Now that the waiting and guessing is over, I let a lot of friends and family know about the career change. Having received the same (very good) questions from a bunch of people, I thought I might start putting together a list of frequently asked questions and answers. Here’s the first installment.
What exactly is the foreign service? The United States Foreign Service is a portion of the State Department that provides diplomats for over 265 embassies, consulates, and diplomatic missions in over 160 countries around the world. At the beginning of the application process, would-be foreign service officers must choose one of five career tracks:
• Consular: aid American citizens abroad and evaluate foreign citizen applications to visit or immigrate to the United States
• Economic: support American financial interests abroad
• Management: help manage the logistics of the local embassy, consulate, or diplomatic mission
• Public Diplomacy: support the embassy’s informational and cultural programs
• Political: develop and communicate information to form U.S. foreign policy, and implement policy originating from Washington.
I will be a Political Officer, but will likely do a Consular post for either my first or second tour.
How does one become a foreign service officer? You can see some of the details in the earlier posts as I navigated through the process, but here’s the quick-and-dirty summary of how State whittles down 20,000+ applicants to the hundreds that get through each year. Each of the following steps results a large percentage falling out of the process:
1. Application: An extensive online registration statement in which the candidate provides extensive information about experience, education, and work history. At this first stage, the candidate must declare one of the five career tracks.
2. Foreign Service Officers Test (FSOT): A proctored written exam with multiple choice, short answer, and essay sections covering job knowledge, English expression and usage, and biographic information.
3. Personal Narratives: A series of essays describing the candidate’s experience and background to be completed within three weeks of passing the FSOT. (Those that took the FSOT in or before November 2008 had to include these narratives in an application required before taking the FSOT). A Qualifications Evaluation Panel (QEP) reviews the narratives and, combined with other factors in the candidate’s file, to determine whether the candidate should move on to the oral assessment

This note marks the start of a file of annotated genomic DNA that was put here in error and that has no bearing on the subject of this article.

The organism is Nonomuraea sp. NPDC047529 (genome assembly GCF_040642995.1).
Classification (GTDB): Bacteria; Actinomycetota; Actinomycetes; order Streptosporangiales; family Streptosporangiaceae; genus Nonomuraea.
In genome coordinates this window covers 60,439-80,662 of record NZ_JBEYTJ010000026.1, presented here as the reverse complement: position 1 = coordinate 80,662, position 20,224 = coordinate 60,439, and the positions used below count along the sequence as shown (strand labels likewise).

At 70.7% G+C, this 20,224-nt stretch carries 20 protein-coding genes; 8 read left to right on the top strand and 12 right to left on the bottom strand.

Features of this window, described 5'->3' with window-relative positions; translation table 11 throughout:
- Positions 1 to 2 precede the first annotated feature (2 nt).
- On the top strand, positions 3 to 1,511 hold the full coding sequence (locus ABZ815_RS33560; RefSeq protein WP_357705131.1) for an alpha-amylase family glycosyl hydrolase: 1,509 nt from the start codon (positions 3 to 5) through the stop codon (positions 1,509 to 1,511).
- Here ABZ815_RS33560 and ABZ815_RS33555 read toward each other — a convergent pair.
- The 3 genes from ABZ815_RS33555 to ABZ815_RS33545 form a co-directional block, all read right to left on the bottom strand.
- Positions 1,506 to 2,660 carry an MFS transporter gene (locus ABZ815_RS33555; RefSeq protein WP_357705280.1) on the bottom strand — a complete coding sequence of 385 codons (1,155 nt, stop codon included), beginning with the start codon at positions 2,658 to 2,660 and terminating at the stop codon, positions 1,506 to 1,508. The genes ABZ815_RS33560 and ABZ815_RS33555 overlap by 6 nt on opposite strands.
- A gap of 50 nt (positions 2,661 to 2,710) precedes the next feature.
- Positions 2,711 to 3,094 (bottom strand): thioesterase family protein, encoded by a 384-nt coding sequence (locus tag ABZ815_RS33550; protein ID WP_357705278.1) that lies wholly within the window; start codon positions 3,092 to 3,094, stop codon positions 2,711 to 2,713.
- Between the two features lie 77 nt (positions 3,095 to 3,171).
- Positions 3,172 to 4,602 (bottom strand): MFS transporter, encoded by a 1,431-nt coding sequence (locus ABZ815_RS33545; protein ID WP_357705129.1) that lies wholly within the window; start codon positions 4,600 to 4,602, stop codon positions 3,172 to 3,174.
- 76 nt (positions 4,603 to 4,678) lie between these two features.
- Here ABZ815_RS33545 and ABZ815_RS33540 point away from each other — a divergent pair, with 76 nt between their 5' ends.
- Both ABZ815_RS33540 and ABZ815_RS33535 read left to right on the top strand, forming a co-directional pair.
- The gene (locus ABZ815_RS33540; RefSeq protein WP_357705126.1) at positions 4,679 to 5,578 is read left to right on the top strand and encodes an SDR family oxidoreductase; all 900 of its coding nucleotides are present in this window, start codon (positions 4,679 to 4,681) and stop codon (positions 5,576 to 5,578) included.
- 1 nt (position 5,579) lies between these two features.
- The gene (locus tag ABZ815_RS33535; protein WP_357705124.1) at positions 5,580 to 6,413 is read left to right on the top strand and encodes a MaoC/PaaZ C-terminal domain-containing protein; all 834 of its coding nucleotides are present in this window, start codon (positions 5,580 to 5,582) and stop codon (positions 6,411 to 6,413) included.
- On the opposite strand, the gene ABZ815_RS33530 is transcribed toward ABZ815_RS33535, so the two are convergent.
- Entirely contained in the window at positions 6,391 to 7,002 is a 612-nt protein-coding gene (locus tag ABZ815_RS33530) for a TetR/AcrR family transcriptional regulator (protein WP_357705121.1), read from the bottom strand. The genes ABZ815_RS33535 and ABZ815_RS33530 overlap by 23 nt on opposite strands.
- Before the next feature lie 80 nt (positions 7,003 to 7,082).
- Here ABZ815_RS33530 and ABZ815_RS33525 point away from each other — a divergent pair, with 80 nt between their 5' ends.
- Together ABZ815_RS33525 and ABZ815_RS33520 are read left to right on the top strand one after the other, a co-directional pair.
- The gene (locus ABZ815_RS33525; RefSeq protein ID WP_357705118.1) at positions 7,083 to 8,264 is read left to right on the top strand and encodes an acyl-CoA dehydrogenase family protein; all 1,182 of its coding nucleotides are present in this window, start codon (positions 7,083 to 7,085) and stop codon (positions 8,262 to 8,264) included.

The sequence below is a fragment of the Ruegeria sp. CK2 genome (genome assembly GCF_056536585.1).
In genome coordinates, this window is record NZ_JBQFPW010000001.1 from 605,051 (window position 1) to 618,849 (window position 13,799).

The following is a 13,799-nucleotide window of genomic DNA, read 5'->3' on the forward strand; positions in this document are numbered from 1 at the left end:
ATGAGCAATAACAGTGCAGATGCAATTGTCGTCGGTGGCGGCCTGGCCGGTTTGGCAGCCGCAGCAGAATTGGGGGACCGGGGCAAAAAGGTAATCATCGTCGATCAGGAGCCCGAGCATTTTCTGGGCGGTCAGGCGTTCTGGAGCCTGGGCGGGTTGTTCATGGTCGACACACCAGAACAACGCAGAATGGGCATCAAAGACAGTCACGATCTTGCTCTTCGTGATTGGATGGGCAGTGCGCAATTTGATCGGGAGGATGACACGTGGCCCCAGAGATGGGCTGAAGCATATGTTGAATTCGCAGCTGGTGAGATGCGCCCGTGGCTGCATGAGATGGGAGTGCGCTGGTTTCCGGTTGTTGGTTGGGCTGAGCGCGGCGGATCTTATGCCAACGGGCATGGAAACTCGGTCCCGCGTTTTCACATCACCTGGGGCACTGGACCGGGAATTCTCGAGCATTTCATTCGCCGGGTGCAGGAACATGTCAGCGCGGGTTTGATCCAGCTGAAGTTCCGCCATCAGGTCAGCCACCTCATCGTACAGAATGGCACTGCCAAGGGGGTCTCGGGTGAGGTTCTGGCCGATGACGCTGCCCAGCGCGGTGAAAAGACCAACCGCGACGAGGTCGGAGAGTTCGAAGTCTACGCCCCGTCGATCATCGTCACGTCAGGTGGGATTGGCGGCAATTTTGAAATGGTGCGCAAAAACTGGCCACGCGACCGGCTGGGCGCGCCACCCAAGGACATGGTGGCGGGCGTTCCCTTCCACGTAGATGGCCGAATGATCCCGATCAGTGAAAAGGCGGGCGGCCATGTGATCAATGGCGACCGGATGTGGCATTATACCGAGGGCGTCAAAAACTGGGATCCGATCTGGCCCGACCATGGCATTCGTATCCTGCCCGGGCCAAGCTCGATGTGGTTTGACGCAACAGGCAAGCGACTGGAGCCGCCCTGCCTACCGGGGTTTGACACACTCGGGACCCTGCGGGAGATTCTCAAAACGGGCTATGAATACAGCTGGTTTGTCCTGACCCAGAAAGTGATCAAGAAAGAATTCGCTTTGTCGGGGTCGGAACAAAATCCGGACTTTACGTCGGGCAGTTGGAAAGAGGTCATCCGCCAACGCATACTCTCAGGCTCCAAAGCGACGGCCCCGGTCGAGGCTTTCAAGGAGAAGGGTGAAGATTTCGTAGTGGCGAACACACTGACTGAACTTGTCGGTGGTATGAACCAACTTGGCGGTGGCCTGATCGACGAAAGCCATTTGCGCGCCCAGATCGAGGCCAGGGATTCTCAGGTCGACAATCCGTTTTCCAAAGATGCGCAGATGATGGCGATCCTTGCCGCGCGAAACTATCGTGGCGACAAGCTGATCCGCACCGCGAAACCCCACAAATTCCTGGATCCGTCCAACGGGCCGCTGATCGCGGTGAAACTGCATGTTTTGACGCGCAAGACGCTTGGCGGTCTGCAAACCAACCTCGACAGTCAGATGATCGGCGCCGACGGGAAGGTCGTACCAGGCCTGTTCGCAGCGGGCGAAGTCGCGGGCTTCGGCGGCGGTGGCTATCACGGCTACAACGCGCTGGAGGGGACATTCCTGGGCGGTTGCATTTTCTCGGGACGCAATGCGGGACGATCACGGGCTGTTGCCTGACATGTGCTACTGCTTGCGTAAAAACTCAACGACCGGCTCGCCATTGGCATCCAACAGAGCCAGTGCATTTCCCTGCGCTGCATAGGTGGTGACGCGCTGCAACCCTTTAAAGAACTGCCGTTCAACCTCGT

4. Oral Assessment (FSOA): An all-day series of exercises and interviews held in Washington, DC, and selected other major U.S. cities. The FSOA tests the 13 dimensions State considers critical to the foreign service jobs. Unlike the prior steps, candidates receive immediate grading on the FSOA at the end of the day.
5. Medical Clearance: The candidate and the candidate’s family (spouse and dependent children) receive extensive medical testing to ensure that all can serve worldwide with significant health concerns.
6. Top Secret Security Clearance: An extensive background investigation going back ten years, and sometime longer, to identify any security concerns. Investigators will follow-up on all employers, friends, neighbors, foreign contacts, and a host of other leads. This process can take months and, sometimes, years, to complete.
7. Final Review Panel: One last review of the candidate’s entire file during which the panel may conclude the candidacy should be terminated.
8. Register: Once the candidate’s file passes the Final Review Panel, the candidate’s name will be posted on a register for the applicable career track, in order of the score received at the oral assessment (plus any bonus points for language fluency and/or military experience). As State builds a new class (a typical class has 60-100 new officers), the Registrar draw names in order from each register. A candidate’s name will remain on the register for 18 months. If the candidate does not receive an offer during that period, s/he must begin the process again from the beginning.
What happens next? The first order of business is training. Eight hours a day, five days a week, at the Foreign Service Institute in Arlington, Virginia. The initial A-100 course (named after the basement room where diplomats were originally trained) lasts seven weeks. There will then be additional training based on my first post assignment, both job specific and language. Language training can be anywhere from 3-9 months so my stay in DC could be close to one year.
Where are you going? It depends. This is the answer to just about all questions related to the foreign service. Flexibility is key. We sign on to be “worldwide available” which means literally anywhere (OK, not Somalia as we have no embassy, consulate or diplomatic mission there currently). During the first week of A-100 training, I will receive a bid list with about 100 open positions. I’ll have a week or two to research the posts and mark each with a high, medium, or low preference priority. Then it is up to the bureaucracy. At the end of week 5, all the new officers convene for “Flag Day.” In a formal ceremony each name is called one at a time and the officer is presented with a flag representing the country where s/he will be posted. Thus, stay tuned to the blog in early December.